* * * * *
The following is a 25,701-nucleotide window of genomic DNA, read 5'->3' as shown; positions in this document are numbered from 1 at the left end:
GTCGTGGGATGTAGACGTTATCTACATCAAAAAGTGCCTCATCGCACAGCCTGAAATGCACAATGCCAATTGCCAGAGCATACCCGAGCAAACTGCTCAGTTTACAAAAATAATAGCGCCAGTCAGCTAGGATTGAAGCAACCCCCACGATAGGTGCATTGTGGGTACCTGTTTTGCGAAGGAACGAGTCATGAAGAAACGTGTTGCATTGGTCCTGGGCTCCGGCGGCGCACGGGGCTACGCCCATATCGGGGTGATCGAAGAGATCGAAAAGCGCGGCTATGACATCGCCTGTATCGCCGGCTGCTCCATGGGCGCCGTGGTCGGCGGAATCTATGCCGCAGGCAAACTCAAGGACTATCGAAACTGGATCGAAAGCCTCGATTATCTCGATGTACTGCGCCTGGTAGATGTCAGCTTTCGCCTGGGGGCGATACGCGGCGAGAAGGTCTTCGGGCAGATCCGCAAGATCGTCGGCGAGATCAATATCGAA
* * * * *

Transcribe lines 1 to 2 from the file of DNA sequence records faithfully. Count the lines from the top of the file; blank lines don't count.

The following is a 25,701-nucleotide window of genomic DNA, read 5'->3' as shown; positions in this document are numbered from 1 at the left end:
GTCGTGGGATGTAGACGTTATCTACATCAAAAAGTGCCTCATCGCACAGCCTGAAATGCACAATGCCAATTGCCAGAGCATACCCGAGCAAACTGCTCAGTTTACAAAAATAATAGCGCCAGTCAGCTAGGATTGAAGCAACCCCCACGATAGGTGCATTGTGGGTACCTGTTTTGCGAAGGAACGAGTCATGAAGAAACGTGTTGCATTGGTCCTGGGCTCCGGCGGCGCACGGGGCTACGCCCATATCGGGGTGATCGAAGAGATCGAAAAGCGCGGCTATGACATCGCCTGTATCGCCGGCTGCTCCATGGGCGCCGTGGTCGGCGGAATCTATGCCGCAGGCAAACTCAAGGACTATCGAAACTGGATCGAAAGCCTCGATTATCTCGATGTACTGCGCCTGGTAGATGTCAGCTTTCGCCTGGGGGCGATACGCGGCGAGAAGGTCTTCGGGCAGATCCGCAAGATCGTCGGCGAGATCAATATCGAA